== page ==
Of particular concern to the Board is the unbridled broadcast of what is has described as immoral content through such channels as YouTube and Netflix. As would be expected, there are already more than murmurs from some quarters, especially those who feel that the board is overstepping its mandate. Advertisers, writers, filmmakers, bloggers and actors have rejected the proposals arguing that they are not only punitive, but go against the spirit of the Constitution. This is not the first time Mutua is at loggerheads with media industry players. Indeed, in some quarters, Mutua is seen to have assumed the role of moral police, taking on major advertisers and brands-such as East African Breweries, Durex and Coca Cola- whose commercials were deemed unfit for human consumption by the Board. Mutua has equally come hard on such activities as Project X, and stopped a supposedly gay speed-dating event in Nairobi. He also banned a film based on the LGBT community in Kenya, and a podcast hosted by a lesbian actor and singer. He has considered these programmes and activities a threat to the country’s moral values and national security. But, is Mutua on the right path or has he gone rogue?


At the centre of this debate is the place of individual rights vis-à-vis societal values and morality. In this regard is the fundamental right and freedom of expression-in all its forms-embedded in Chapter Four of the Constitution and framed after the US Bill of Rights. It is not lost on many that this is a right that has been long fought for in Kenya. Hence, it must be jealously guarded against any form of erosion that could take us back to the dark old days when Kenyans spoke in whispers even in the safety of their bedrooms.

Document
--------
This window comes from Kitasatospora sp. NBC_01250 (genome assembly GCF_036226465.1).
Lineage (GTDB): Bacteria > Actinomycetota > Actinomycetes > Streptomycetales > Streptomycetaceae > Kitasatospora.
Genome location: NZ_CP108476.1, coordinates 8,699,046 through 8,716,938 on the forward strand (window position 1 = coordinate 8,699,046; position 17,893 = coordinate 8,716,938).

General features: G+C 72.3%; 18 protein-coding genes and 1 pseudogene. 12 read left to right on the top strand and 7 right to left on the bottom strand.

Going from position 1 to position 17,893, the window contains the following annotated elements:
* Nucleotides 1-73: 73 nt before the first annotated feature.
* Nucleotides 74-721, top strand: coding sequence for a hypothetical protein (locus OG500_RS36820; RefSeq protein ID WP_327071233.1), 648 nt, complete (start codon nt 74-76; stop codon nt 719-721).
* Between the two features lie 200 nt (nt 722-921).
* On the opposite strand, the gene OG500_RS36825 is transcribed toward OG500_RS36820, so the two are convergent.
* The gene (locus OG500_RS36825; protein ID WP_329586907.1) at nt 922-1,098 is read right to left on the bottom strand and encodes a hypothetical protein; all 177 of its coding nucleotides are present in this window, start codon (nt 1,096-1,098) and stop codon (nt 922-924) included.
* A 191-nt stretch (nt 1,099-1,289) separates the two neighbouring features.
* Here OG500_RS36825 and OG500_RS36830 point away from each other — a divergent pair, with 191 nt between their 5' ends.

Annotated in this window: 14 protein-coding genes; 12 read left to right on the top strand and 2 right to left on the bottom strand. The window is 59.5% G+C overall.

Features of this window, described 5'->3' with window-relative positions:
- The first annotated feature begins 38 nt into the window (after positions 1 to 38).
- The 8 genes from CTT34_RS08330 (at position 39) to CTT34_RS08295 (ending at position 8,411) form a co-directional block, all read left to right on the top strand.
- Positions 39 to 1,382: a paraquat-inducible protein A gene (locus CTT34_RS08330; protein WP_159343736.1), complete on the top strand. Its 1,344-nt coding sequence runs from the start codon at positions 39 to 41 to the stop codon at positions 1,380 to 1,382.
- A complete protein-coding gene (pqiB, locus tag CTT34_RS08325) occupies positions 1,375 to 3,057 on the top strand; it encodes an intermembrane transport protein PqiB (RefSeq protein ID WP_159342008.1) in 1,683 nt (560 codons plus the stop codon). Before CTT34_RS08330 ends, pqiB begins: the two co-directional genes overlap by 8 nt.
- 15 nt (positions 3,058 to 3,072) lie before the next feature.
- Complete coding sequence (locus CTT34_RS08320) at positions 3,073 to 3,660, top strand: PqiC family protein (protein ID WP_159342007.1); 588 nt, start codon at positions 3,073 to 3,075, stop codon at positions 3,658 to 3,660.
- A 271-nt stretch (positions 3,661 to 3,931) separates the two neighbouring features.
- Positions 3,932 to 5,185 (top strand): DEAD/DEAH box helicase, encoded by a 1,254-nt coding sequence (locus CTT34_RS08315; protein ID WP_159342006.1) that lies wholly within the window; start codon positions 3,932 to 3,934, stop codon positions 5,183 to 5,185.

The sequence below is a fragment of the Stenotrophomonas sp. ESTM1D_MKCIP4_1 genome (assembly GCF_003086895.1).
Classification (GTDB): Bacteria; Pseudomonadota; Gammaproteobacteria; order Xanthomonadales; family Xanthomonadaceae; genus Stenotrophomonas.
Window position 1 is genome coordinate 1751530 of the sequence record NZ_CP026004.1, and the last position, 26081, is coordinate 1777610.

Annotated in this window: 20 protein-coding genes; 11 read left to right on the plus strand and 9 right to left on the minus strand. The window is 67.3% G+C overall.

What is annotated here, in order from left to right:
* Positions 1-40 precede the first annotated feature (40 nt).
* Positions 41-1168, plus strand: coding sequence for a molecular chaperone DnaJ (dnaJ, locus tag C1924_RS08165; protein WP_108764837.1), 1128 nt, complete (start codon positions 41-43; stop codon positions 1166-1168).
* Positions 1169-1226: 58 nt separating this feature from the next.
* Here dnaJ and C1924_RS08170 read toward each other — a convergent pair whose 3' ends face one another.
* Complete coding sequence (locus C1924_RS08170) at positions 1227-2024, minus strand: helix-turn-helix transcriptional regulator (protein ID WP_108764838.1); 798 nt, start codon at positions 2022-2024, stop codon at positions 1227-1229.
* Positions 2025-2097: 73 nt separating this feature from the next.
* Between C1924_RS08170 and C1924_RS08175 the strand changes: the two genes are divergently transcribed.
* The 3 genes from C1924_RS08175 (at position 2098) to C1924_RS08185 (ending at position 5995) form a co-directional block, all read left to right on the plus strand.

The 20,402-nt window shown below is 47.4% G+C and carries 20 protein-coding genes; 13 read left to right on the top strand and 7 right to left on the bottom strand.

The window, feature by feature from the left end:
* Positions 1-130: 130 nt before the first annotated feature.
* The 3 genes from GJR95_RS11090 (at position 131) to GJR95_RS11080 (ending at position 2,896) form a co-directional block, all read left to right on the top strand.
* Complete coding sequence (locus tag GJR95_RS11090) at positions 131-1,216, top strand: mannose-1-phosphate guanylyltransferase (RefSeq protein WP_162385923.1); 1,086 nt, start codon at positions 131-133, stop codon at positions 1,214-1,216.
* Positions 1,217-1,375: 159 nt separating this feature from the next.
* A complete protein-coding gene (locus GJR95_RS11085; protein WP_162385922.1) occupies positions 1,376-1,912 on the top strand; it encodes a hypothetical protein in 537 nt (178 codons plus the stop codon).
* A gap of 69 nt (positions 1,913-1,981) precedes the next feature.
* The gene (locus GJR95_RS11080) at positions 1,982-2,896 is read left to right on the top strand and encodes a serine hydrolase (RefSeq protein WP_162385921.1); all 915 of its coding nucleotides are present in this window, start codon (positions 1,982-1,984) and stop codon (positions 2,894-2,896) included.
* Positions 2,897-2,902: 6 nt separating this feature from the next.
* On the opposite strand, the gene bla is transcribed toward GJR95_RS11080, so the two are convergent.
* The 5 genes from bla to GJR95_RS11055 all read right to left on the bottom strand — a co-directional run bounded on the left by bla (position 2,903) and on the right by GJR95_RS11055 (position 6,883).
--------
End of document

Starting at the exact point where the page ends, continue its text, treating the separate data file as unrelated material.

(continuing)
Yet, there is Chapter Six which appreciates that no society can persist without observing fundamental values and ethics. Indeed, Chapter Six has become an essential gauge for measuring the suitability of any person seeking public office. However, the dilemma that confronts us is what to do when our rights and values clash.

In 1791, the US Constitution was reviewed to include the Bill of Rights, which became known as the First Amendment which soon ring-fenced individual rights such that no court could even begin to listen to any case that appeared to challenge its application-especially on the freedom of expression. This was until 1992 when relatives of three murder victims filed a wrongful death action against Paladin Press, the publishers of a murder manual Hit Man. James Perry, a career criminal was hired by Lawrence Horn to murder Horn’s wife and son-an eight-year old quadriplegic-so as to benefit from a $2million medical malpractice settlement for the injuries that left the boy disabled for life.

Once hired, Perry purchased a copy of Hit Man and relying on its instructions, strangled the young quadriplegic then shot the mother and nurse. A federal trial judge in Maryland threw out the lawsuit on the ground that the claims were ‘barred by the First Amendment as a matter of law.” However, on appeal, the Court of Appeal judges found the book so callous that they ruled in favor of the plaintiffs, holding that the publication of a book may be equivalent to “aiding and abetting” the commission of a crime. Under such circumstances, a publisher “does not enjoy the protection of the First Amendment.”

Thus the Hit Man case became the first successful hit at the First Amendment.

In our case, the fair balance between rights and values seems to be eluding us. Whereas there are many rights advocates who guard against interfering with our Magna Carta, there does not appear to be any credible defenders of Chapter six. That is why the lone voices for values-like that of Mutua-need our robust engagement rather than blanket condemnation. Our rights must be tamed by our values. Otherwise we risk being hit between the eyes by some rouge hit men.